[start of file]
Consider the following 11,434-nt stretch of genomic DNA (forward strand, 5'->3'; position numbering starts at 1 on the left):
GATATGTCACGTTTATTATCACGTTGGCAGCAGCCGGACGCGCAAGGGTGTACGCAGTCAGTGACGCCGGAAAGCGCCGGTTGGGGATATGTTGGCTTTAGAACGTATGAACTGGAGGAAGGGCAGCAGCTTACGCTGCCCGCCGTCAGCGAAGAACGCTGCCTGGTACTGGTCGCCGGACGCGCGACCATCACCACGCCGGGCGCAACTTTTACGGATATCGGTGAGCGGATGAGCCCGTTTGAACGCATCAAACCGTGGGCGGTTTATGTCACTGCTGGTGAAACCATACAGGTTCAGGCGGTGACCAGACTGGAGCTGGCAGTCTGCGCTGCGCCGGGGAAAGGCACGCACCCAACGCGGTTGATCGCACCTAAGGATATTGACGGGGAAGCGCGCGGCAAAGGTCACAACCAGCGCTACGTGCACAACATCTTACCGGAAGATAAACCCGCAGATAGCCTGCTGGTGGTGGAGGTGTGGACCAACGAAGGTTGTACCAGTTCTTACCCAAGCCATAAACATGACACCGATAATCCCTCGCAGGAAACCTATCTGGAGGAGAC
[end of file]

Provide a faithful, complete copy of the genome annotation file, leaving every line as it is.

Consider the following 11,434-nt stretch of genomic DNA (forward strand, 5'->3'; position numbering starts at 1 on the left):
GATATGTCACGTTTATTATCACGTTGGCAGCAGCCGGACGCGCAAGGGTGTACGCAGTCAGTGACGCCGGAAAGCGCCGGTTGGGGATATGTTGGCTTTAGAACGTATGAACTGGAGGAAGGGCAGCAGCTTACGCTGCCCGCCGTCAGCGAAGAACGCTGCCTGGTACTGGTCGCCGGACGCGCGACCATCACCACGCCGGGCGCAACTTTTACGGATATCGGTGAGCGGATGAGCCCGTTTGAACGCATCAAACCGTGGGCGGTTTATGTCACTGCTGGTGAAACCATACAGGTTCAGGCGGTGACCAGACTGGAGCTGGCAGTCTGCGCTGCGCCGGGGAAAGGCACGCACCCAACGCGGTTGATCGCACCTAAGGATATTGACGGGGAAGCGCGCGGCAAAGGTCACAACCAGCGCTACGTGCACAACATCTTACCGGAAGATAAACCCGCAGATAGCCTGCTGGTGGTGGAGGTGTGGACCAACGAAGGTTGTACCAGTTCTTACCCAAGCCATAAACATGACACCGATAATCCCTCGCAGGAAACCTATCTGGAGGAGAC